Learn it fast with expert-taught software and skills training at lynda.com. See what you can learn

By Todd Dewett | Wednesday, October 22, 2014

Stuck in a Creative Rut? Bust Out of Your Daily Routine

2014_10_22_MTrut

Here’s an odd truth: The very routines that make your day bearable are killing your creative capacity.

We all rely on thousands of daily routines to navigate our basic tasks: the order of our morning routines, the clothes we choose to wear, the place where we buy our morning coffee, the route we drive to work, the people with whom we eat lunch, and so on.

The result? Decreased creative thought. The more we rely on our automatic processes, the less we are actually thinking something through; there’s no real opportunity for new insight.

But you can change that.

By Ashley Kennedy | Wednesday, October 22, 2014

Beyond Pleasantville and Sin City: Secondary Color Correction

2014_10_22_VPTWa

For newbies, the process of secondary color correction may be reduced to references to the movies Pleasantville or Sin City.

If you’ve seen those movies, you know what I mean; selective colors emerge dramatically from a mostly black-and-white world.

While this may be easiest to understand with such stark differences in color palette, secondary color correction is actually a great tool any time you want to perform color replacement—and most of the time, you’re dealing with much subtler adjustments.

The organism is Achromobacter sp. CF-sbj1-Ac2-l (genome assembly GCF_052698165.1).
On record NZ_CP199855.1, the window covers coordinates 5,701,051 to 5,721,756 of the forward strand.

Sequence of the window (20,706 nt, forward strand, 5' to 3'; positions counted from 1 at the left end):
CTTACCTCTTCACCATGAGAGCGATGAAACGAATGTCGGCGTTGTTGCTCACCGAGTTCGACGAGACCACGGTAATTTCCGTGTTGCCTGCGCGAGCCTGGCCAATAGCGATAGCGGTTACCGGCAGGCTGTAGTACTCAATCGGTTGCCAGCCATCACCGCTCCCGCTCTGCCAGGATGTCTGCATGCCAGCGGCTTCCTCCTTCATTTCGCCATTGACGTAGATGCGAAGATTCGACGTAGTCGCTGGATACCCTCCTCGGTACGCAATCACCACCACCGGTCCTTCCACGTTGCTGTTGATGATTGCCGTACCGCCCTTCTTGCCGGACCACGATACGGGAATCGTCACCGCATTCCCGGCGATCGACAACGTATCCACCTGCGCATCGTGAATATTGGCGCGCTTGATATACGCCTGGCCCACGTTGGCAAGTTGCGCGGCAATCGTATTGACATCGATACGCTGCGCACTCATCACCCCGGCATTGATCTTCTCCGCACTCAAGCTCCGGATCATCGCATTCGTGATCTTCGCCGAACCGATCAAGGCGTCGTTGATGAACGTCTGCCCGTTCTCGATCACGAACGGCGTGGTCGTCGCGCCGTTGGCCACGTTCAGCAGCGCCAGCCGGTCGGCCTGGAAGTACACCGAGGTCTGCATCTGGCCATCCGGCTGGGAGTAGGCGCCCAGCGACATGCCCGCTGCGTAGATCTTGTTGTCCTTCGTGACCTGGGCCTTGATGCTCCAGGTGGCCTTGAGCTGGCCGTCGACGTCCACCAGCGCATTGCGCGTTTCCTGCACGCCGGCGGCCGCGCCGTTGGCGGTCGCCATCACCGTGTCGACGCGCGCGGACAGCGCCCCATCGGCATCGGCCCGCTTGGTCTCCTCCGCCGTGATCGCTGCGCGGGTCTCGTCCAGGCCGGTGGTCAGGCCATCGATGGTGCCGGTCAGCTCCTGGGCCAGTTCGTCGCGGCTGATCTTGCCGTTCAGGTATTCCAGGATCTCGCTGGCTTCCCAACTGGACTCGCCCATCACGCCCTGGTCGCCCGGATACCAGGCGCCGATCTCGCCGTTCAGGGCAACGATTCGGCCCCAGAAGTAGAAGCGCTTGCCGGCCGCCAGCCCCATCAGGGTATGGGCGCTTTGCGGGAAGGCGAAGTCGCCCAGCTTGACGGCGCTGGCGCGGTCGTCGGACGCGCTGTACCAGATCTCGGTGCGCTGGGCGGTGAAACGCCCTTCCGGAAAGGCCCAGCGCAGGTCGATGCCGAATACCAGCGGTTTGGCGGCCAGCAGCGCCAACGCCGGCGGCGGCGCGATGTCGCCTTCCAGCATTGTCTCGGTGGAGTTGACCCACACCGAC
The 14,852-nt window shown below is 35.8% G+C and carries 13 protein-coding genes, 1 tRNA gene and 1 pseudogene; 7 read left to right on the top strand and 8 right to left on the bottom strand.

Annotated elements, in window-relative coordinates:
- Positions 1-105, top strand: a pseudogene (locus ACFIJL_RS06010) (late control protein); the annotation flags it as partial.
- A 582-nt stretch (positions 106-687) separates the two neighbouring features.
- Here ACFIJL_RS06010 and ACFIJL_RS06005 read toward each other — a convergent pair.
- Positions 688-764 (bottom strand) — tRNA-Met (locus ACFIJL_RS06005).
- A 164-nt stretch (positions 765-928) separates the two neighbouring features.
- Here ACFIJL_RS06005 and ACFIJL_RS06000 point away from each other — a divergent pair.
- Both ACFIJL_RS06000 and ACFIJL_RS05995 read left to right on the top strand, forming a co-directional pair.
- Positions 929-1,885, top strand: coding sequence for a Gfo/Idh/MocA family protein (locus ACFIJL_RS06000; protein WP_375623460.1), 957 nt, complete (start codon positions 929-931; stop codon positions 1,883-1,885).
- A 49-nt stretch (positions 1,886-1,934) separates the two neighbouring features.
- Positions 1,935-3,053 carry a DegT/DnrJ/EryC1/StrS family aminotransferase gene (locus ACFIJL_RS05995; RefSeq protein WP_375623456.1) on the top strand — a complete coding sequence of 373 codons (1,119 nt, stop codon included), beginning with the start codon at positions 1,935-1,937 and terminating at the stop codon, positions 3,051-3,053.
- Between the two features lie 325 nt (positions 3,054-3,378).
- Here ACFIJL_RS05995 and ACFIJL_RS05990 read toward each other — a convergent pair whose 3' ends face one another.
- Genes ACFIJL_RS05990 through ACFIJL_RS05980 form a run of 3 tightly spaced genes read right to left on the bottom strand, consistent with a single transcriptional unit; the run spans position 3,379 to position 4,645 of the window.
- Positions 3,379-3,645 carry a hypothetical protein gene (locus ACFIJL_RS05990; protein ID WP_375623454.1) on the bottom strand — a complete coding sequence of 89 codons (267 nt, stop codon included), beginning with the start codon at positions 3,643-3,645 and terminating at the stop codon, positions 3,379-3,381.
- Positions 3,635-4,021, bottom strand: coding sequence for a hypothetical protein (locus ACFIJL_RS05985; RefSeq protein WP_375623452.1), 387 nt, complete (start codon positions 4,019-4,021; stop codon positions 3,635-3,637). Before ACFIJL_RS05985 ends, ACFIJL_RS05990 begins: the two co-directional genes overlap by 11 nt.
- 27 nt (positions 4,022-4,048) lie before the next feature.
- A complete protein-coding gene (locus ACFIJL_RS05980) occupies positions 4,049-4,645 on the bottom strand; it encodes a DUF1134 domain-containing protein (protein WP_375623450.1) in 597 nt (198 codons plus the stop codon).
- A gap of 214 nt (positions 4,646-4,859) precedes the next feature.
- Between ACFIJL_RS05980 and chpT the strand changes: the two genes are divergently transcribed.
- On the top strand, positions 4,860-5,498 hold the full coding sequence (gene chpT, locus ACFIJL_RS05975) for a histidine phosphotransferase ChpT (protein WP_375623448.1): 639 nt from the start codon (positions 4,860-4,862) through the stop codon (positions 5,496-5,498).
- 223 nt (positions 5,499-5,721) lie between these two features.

What is secondary color correction?

Simply put, it’s when you isolate a range of color, saturation, and brightness values and make adjustments in only that range—with minimal or no effect on the remainder of the color spectrum.

In this week’s Video Post Tips Weekly tutorials, we’ll take a look at how to perform secondary color correction in both Premiere Pro and Final Cut Pro X.

By Mark Niemann-Ross | Wednesday, October 22, 2014

Code Clinic: Program a Musical Instrument

2014_10_22_CodeClinicHero

If you want to learn to program, you can’t do better than watching an expert coder at work.

Code Clinic is a series of courses from lynda.com that gives you a front-row seat to watch a panel of expert authors solve computer challenges—and this fourth Code Clinic challenge is deceptively simple:

Create a musical instrument using the mouse.

By Nick Brazzi | Tuesday, October 21, 2014

Get Set Up with Apple Pay and Instant Hotspot. We'll Help!

Apple Pay is easy to use

Apple Pay and Instant Hotspot are finally here—and they’re pretty great.

We’ve all been anxiously anticipating the release of Apple Pay, Apple’s mobile payment system, and with yesterday’s release of iOS 8.1, it has arrived. I did some shopping with it and want share my insights on how to get it running.

I’m happy to report that it’s very easy to use, as advertised. It takes a little bit of set up—and you do have to make a quick phone call to your bank to verify each of your credit cards for Apple Pay. But once it’s going, you can complete a transaction very quickly.

By Lauren Harmon | Tuesday, October 21, 2014